(This is a continuation of a study about the Ruger P95 that killed Officer Collier. Please read the first installment here if you haven’t already before moving on.)
Recap: Finding Howie
When we last left off, I was trying to trace the chain of custody of the Ruger P95 that killed Officer Sean Collier. Unsatisfied by the vague, inconsistency-ridden testimony of Dzhokhar Tsarnaev’s friend Stephen Silva, my father and I hoped to find the enigmatic “Howie,” the only name given to the friend Silva reportedly obtained the gun from. It took a few months for us to learn Howie’s identity: Merhawi Berhe, a young man who had pled not guilty to possessing the gun and made bail at the exact time Stephen Silva, one floor down, was testifying at Dzhokhar’s trial that Howie was the source of said weapon. It wasn’t until a year later, in March of 2016, that he changed his plea to guilty, and thanks to a Google news alert, I heard about it.
This threw me for a loop. I grilled my dad for details, to see if he had any insight into why something like this would happen. I knew that in the US legal system, pleading guilty or not guilty doesn’t always have direct bearing on a person’s actual innocence. Just because Howie pled not guilty doesn’t mean he had nothing to do with possessing the Ruger. What was strange, however, was why the federal prosecutors went after him right when it would be pertinent for Dzhokhar’s trial: on March 10th, 2015, when the indictment was signed, the prosecution was only a week into their case during the guilt phase. The timing suggested that Howie was wanted as a corroborating witness for Stephen Silva, who would be testifying the following week.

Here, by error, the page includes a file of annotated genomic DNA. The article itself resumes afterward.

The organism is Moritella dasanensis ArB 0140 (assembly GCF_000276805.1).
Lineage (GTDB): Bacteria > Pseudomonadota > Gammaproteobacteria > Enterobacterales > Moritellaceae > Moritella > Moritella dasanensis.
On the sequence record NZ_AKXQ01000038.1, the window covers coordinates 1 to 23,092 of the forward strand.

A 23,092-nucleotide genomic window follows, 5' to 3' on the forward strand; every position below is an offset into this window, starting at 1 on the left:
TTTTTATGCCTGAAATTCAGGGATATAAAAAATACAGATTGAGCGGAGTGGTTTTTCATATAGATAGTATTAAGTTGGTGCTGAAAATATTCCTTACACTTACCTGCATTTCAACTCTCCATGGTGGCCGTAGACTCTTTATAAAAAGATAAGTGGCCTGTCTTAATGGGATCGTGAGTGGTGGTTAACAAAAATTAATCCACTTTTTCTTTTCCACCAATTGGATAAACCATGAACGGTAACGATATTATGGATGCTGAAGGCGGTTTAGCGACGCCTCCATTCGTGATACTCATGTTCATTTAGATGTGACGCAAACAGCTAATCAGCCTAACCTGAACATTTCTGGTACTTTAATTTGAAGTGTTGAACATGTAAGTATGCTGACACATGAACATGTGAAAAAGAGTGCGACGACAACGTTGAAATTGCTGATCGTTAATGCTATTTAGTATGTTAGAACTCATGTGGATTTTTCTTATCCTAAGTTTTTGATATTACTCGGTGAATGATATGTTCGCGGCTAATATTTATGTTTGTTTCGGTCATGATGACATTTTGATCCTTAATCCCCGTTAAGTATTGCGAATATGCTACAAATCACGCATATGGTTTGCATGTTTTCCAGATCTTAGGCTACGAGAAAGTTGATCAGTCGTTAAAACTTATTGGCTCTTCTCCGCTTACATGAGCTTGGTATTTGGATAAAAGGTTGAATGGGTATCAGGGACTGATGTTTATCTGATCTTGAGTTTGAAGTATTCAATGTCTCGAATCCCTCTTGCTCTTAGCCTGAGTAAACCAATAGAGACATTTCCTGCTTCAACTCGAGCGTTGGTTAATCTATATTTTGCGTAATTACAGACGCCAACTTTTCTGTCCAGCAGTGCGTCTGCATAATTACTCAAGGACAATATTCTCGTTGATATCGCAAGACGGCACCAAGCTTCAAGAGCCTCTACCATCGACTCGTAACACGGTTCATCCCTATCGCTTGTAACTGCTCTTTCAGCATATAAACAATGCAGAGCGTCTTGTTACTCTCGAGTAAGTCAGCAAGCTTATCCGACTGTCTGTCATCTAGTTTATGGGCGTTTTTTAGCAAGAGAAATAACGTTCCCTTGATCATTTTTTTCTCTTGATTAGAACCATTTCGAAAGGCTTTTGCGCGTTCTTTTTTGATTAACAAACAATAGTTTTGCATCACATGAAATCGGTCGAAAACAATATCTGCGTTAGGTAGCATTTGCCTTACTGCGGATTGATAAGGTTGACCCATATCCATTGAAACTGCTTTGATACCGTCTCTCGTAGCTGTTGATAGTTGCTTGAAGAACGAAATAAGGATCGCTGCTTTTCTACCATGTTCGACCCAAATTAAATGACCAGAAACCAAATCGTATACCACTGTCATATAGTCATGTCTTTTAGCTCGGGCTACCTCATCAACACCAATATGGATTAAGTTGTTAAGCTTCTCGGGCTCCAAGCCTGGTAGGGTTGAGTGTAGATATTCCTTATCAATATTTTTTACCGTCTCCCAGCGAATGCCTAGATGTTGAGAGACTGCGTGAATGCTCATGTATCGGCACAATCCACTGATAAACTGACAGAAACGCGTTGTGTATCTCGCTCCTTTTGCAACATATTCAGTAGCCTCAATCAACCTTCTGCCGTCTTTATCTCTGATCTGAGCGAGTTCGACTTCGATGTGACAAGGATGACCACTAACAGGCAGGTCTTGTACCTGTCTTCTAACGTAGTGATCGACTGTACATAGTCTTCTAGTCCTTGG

“He could have gotten the same deal Silva did,” my father said. “That’s how this stuff works. They bring in these people to testify in another case and cut them a sweetheart deal. He’s exactly the kind of witness I would have wanted if I had been the prosecutor.”
(This post is a continuation of a series. Please see Part One.)
Introduction: A Tale of One Gun
The night of April 18th, 2013, at 10:24 p.m., in the Koch courtyard on MIT’s campus, Officer Sean Collier sat in his cruiser. I can picture the quiet hum of Cambridge, the orange hue cast over the concrete sidewalk from the streetlights, the hopeful hint of warmth to the April air. However, these images are cut off from the reality that transpired when someone approached Officer Collier’s window with a gun. Did the assailant throw open the door first, or did Collier try to get out? Was there a conversation, or did the perpetrator simply start shooting? Where did the golf gloves come from — the shooter, Collier’s own car, or somewhere else entirely?
In my heart, I am a fiction writer, and these holes in the narrative frustrate me. I miss the days when I could just decide what happened in a story, nail down a detail because it seemed realistic or the imagery was striking. I’ve grown disdainful of fictionalized accounts of any “true event,” because I’ve learned that after a certain point, someone in a room somewhere simply makes it up, and everyone accepts it, even if it is wrong. I shudder to think what the upcoming Hollywood movie about the Marathon Bombing is going to do to further damage the public’s view of what happened, to callously assign blame like it isn’t literally the difference between life and death.